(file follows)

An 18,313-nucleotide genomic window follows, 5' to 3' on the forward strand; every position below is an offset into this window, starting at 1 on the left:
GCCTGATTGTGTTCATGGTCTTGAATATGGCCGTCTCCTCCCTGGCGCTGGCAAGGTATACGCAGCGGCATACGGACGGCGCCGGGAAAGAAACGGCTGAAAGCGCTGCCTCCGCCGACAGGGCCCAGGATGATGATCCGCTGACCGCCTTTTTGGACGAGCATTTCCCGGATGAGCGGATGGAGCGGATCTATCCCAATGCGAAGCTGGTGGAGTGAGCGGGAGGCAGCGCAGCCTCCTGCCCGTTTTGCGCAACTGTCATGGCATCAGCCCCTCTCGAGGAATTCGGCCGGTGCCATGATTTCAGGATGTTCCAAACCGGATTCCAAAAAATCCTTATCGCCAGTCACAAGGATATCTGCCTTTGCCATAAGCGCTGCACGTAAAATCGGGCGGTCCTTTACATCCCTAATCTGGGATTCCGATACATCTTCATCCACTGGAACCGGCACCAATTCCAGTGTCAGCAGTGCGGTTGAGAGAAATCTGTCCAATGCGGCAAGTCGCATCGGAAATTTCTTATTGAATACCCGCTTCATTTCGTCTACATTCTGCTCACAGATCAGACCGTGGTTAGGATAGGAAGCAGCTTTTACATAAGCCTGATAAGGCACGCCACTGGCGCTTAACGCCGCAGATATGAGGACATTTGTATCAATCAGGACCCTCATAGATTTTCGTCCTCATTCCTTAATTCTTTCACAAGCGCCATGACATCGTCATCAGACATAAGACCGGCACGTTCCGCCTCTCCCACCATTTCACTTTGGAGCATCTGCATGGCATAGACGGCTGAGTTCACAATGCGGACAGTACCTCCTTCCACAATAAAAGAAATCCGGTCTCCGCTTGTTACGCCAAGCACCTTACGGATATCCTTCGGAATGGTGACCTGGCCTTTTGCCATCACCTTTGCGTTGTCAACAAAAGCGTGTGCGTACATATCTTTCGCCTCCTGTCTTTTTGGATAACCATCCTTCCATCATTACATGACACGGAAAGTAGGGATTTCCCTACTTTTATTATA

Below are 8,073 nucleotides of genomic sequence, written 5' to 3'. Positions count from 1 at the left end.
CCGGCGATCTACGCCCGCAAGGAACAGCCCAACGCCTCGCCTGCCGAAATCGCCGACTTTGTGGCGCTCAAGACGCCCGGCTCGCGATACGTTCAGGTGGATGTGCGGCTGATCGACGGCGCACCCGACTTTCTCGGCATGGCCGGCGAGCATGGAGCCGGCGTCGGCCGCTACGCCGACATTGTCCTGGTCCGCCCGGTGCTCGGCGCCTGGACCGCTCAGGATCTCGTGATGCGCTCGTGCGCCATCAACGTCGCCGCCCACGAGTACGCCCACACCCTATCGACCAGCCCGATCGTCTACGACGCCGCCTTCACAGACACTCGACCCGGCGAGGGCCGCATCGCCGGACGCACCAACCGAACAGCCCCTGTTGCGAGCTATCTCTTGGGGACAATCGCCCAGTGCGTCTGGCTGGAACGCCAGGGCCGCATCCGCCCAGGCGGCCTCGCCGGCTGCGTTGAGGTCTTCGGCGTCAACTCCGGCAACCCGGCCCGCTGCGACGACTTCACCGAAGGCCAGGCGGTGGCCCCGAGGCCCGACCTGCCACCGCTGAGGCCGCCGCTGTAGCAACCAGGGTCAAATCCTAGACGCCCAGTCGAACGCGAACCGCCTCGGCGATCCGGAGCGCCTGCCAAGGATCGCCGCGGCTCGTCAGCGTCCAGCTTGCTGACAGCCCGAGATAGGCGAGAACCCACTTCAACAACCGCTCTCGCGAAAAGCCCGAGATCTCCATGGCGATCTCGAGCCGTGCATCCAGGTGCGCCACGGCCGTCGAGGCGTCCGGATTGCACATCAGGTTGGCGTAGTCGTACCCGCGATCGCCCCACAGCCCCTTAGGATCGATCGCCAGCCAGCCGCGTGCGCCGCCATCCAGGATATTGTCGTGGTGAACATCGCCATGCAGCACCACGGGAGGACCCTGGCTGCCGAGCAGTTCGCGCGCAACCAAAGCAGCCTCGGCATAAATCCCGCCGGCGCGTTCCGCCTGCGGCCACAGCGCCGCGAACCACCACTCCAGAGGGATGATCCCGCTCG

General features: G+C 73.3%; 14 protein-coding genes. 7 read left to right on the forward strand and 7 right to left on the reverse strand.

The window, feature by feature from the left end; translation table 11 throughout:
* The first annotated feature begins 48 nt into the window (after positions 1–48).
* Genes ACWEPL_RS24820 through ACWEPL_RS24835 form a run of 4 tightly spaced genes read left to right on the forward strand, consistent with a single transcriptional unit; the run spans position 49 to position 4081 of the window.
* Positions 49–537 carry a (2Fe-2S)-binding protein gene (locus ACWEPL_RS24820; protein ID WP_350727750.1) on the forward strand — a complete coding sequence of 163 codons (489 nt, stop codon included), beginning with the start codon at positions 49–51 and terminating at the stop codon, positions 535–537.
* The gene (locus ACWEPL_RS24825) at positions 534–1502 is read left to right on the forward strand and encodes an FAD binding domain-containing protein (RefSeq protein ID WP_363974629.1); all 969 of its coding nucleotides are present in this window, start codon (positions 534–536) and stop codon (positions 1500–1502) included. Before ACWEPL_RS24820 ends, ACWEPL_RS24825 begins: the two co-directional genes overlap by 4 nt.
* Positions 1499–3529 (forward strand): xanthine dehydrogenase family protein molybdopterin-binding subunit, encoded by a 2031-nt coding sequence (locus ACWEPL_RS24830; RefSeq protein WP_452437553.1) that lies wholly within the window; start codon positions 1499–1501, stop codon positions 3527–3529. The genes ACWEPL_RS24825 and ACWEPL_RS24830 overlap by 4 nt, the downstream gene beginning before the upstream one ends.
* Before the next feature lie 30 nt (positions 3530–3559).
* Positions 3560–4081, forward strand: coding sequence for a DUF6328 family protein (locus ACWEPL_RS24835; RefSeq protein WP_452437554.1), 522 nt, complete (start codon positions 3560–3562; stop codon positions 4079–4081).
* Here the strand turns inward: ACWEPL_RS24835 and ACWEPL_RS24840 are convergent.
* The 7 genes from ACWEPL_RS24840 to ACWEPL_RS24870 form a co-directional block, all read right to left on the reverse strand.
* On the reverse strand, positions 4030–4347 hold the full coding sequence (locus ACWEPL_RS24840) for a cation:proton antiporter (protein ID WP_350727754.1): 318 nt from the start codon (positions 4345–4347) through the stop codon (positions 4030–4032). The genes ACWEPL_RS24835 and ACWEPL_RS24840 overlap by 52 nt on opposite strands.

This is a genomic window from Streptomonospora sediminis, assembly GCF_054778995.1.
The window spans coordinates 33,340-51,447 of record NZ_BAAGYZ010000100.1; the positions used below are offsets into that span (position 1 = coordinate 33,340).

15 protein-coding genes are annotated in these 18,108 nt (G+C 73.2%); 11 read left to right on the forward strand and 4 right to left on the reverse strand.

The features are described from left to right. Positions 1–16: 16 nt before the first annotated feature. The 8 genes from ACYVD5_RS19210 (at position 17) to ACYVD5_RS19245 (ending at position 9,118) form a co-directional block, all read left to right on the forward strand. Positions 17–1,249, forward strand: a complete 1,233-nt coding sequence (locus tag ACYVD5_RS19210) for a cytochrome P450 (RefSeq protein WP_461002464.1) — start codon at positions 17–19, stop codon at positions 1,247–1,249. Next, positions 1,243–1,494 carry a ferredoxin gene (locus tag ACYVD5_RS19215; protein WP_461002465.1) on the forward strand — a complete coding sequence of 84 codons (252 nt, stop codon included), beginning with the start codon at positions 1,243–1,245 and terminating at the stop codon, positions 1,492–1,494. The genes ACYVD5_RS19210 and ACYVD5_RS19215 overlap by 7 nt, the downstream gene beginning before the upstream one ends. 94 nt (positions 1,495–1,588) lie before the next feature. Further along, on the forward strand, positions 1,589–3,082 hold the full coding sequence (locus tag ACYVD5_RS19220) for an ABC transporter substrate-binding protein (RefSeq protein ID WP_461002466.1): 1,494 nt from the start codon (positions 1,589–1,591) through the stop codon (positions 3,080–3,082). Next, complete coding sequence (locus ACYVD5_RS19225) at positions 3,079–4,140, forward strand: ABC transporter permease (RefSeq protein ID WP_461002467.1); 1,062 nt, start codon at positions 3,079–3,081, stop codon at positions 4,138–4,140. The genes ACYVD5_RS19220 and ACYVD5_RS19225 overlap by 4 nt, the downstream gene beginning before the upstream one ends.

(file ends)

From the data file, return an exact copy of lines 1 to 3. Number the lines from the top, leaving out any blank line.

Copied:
An 18,313-nucleotide genomic window follows, 5' to 3' on the forward strand; every position below is an offset into this window, starting at 1 on the left:
GCCTGATTGTGTTCATGGTCTTGAATATGGCCGTCTCCTCCCTGGCGCTGGCAAGGTATACGCAGCGGCATACGGACGGCGCCGGGAAAGAAACGGCTGAAAGCGCTGCCTCCGCCGACAGGGCCCAGGATGATGATCCGCTGACCGCCTTTTTGGACGAGCATTTCCCGGATGAGCGGATGGAGCGGATCTATCCCAATGCGAAGCTGGTGGAGTGAGCGGGAGGCAGCGCAGCCTCCTGCCCGTTTTGCGCAACTGTCATGGCATCAGCCCCTCTCGAGGAATTCGGCCGGTGCCATGATTTCAGGATGTTCCAAACCGGATTCCAAAAAATCCTTATCGCCAGTCACAAGGATATCTGCCTTTGCCATAAGCGCTGCACGTAAAATCGGGCGGTCCTTTACATCCCTAATCTGGGATTCCGATACATCTTCATCCACTGGAACCGGCACCAATTCCAGTGTCAGCAGTGCGGTTGAGAGAAATCTGTCCAATGCGGCAAGTCGCATCGGAAATTTCTTATTGAATACCCGCTTCATTTCGTCTACATTCTGCTCACAGATCAGACCGTGGTTAGGATAGGAAGCAGCTTTTACATAAGCCTGATAAGGCACGCCACTGGCGCTTAACGCCGCAGATATGAGGACATTTGTATCAATCAGGACCCTCATAGATTTTCGTCCTCATTCCTTAATTCTTTCACAAGCGCCATGACATCGTCATCAGACATAAGACCGGCACGTTCCGCCTCTCCCACCATTTCACTTTGGAGCATCTGCATGGCATAGACGGCTGAGTTCACAATGCGGACAGTACCTCCTTCCACAATAAAAGAAATCCGGTCTCCGCTTGTTACGCCAAGCACCTTACGGATATCCTTCGGAATGGTGACCTGGCCTTTTGCCATCACCTTTGCGTTGTCAACAAAAGCGTGTGCGTACATATCTTTCGCCTCCTGTCTTTTTGGATAACCATCCTTCCATCATTACATGACACGGAAAGTAGGGATTTCCCTACTTTTATTATA

Below are 8,073 nucleotides of genomic sequence, written 5' to 3'. Positions count from 1 at the left end.